Jan 29th 2014, 20:34 by G.I. | WASHINGTON, D.C.
After presiding over the Federal Reserve for eight of the most turbulent, crisis-wracked years in its history, Ben Bernanke no doubt hoped to leave on a dull note. It is not to be. Read the rest of this entry »
Jan 28th 2014, 20:39 by G.I. | WASHINGTON, D.C.
If asked to compile a list of economists’ mistakes over the last decade, I would not know where to start. Somewhere near the top would be failure to predict the global financial crisis. Even higher on the list would be failure to agree, five years later, on its cause. Is this fair? Not according to Noah Smith: these, he says, were not errors of economics but of macroeconomics. Microeconomics is the good economics, where economists by and large agree, conduct controlled experiments that confirm or modify established theory and lead to all sorts of welfare-enhancing outcomes.
To which I respond with two words: minimum wage. Read the rest of this entry »
Jan 25th 2014 | From the print edition:
RISK has always had a bit of an image problem. It is associated in the popular mind with gamblers, skydivers and, more recently, the overpaid bankers who crippled the global economy. Yet long-term economic growth would be impossible without people willing to wager all they have by starting a business, expanding an existing one or trying to invent a better mousetrap. Such risk-taking has been disturbingly scarce in America of late: the number of self-employed workers, job-creation at start-ups and the sums invested in businesses have been low.
Though changing appetites for risk are central to booms and busts, economists have found it hard to explain their determinants. Instead, they tend to cite John Maynard Keynes’s catchy but uncrunchy talk of “animal spirits”. Recent advances in behavioural economics, however, are changing that. Read the rest of this entry »
The Second Machine Age: Work, Progress, and Prosperity in a Time of Brilliant Technologies. By Erik Brynjolfsson and Andrew McAfee.
IN 2012 Erik Brynjolfsson and Andrew McAfee took a ride in one of Google’s driverless cars. The car’s performance, they report, was flawless, boring and, above all, “weird”. Only a few years earlier, “We were sure that computers would not be able to drive cars.” Only humans, they thought, could make sense of the countless, shifting patterns of driving a car—with oncoming traffic, changing lights and wayward jaywalkers.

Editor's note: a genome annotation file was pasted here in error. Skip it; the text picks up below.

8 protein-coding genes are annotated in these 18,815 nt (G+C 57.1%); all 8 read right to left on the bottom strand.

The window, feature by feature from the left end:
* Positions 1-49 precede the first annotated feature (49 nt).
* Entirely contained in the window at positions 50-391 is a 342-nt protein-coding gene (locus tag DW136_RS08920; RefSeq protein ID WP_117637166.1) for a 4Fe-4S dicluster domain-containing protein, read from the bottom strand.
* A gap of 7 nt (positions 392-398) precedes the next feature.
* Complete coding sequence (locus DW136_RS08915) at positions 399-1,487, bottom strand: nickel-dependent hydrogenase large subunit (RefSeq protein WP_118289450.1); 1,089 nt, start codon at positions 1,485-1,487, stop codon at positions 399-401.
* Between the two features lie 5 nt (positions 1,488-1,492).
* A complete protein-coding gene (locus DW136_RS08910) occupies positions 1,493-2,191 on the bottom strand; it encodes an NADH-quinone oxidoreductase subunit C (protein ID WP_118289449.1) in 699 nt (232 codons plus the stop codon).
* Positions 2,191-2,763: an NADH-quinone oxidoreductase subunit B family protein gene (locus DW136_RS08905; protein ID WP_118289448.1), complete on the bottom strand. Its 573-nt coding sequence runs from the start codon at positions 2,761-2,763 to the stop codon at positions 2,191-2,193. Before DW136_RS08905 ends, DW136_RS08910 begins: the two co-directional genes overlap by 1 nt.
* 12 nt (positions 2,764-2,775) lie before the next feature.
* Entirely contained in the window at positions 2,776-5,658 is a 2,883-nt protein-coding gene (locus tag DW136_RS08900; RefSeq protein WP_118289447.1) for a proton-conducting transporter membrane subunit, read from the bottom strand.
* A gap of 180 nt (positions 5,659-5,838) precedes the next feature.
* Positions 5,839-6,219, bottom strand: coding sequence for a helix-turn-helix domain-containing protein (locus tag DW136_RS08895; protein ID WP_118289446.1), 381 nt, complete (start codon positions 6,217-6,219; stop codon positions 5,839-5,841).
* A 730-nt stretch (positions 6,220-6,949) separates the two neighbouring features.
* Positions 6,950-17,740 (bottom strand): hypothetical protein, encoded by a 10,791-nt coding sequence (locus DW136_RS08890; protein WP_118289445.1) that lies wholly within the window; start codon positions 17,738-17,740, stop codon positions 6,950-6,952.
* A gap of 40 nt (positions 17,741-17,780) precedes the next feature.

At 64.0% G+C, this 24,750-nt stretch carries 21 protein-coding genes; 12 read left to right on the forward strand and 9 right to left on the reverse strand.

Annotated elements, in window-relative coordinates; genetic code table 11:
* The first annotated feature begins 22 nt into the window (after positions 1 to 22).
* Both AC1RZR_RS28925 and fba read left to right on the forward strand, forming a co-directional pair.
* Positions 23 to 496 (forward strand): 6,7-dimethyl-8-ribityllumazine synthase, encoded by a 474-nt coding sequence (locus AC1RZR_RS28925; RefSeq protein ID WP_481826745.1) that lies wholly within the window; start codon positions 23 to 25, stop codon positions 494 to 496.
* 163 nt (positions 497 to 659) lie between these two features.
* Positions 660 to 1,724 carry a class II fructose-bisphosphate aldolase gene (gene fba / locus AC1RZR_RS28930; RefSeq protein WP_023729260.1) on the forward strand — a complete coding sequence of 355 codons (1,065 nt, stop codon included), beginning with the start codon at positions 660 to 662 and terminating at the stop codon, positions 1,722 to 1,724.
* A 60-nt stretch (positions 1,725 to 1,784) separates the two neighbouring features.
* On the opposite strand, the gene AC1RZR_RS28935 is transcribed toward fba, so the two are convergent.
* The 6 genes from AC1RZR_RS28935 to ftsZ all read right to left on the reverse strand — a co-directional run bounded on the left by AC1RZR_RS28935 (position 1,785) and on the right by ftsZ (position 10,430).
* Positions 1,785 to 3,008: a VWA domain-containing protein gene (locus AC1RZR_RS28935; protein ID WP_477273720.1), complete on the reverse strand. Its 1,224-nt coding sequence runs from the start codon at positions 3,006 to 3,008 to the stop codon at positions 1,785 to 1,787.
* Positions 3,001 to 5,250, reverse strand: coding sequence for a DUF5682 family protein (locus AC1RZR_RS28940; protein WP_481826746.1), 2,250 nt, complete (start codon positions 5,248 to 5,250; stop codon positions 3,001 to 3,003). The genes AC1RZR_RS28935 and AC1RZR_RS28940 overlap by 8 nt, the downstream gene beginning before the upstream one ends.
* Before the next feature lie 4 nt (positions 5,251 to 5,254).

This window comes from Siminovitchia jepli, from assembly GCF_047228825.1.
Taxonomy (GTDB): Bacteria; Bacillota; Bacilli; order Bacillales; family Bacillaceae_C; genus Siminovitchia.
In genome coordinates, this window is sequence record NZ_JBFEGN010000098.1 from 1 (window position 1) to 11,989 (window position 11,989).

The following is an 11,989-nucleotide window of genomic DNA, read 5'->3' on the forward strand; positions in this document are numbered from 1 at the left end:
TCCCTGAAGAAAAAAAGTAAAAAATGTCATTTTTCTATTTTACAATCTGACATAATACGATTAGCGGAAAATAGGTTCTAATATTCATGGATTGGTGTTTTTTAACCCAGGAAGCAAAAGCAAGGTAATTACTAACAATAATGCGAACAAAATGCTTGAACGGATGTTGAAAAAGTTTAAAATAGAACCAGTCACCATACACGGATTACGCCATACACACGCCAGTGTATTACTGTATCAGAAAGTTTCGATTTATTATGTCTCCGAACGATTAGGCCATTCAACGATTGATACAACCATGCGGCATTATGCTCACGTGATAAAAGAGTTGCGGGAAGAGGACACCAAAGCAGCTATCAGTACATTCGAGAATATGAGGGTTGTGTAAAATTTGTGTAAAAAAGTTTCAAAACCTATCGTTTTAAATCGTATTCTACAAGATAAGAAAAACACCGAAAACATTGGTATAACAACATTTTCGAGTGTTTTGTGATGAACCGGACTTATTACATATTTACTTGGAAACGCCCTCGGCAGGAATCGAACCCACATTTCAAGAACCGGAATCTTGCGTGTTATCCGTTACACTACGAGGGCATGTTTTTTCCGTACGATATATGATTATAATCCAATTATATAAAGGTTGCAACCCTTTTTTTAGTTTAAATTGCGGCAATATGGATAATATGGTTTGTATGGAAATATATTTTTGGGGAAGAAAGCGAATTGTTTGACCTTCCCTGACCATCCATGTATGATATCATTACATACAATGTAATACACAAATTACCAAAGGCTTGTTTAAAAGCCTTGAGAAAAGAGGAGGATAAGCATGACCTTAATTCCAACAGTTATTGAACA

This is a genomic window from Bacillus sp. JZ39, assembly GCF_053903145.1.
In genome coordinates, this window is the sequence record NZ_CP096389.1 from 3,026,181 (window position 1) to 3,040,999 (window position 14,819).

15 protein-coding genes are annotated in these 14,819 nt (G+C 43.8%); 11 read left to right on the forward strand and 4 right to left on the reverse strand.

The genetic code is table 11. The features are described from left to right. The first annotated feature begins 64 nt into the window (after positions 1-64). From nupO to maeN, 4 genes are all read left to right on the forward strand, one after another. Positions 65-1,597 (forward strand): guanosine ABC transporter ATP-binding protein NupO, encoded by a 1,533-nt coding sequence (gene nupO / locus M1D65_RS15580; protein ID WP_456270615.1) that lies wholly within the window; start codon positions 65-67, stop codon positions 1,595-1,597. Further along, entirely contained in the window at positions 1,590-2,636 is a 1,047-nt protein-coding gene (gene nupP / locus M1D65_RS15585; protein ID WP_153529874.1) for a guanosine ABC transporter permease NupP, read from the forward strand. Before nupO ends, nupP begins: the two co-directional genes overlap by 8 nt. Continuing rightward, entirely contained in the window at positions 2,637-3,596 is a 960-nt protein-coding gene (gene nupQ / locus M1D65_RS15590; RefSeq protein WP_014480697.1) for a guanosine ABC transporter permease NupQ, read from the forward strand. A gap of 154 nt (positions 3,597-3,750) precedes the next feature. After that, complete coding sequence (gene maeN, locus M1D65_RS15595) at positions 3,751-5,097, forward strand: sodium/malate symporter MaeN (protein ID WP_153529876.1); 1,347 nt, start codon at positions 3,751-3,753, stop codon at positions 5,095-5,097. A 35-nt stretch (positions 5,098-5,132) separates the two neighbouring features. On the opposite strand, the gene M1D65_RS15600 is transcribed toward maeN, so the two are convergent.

Machines have mastered driving. And not just driving. In ways that are only now becoming apparent, the authors argue, machines can forecast home prices, design beer bottles, teach at universities, grade exams and do countless other things better and more cheaply than humans. Read the rest of this entry »
A new regulator may make America’s mortgage giants more forgiving
Jan 18th 2014 | WASHINGTON, DC | From the print edition
DURING the early 2000s Fannie Mae and Freddie Mac, two government-linked agencies that guarantee the majority of America’s residential mortgages, helped to inflate America’s housing bubble with a gusher of easy credit. The pair have spent the past five years trying to make amends, by jacking up fees and tightening standards until only pristine borrowers qualified for their backing. But that may now be changing. Read the rest of this entry »
Sometimes it takes a friendly neighbor to point out how badly you’ve maintained your house. That’s what Jack Lew, America’s Treasury Secretary, has been doing by calling on Europe to beef up its bank resolution regime. Today, Paul Tucker, a former deputy governor of the Bank of England, did the same for America.
On most matters America is far ahead of other countries in both legislation and supervisory enactment of new rules and procedures. But will those new rules actually prevent, or mitigate, the next crack-up?
I have my doubts, and they have grown after reading a provocative new essay by Mr Tucker, and hearing him speak at today’s debut event of the Hutchins Center on Fiscal and Monetary Policy, based at the Brookings Institution. Read the rest of this entry »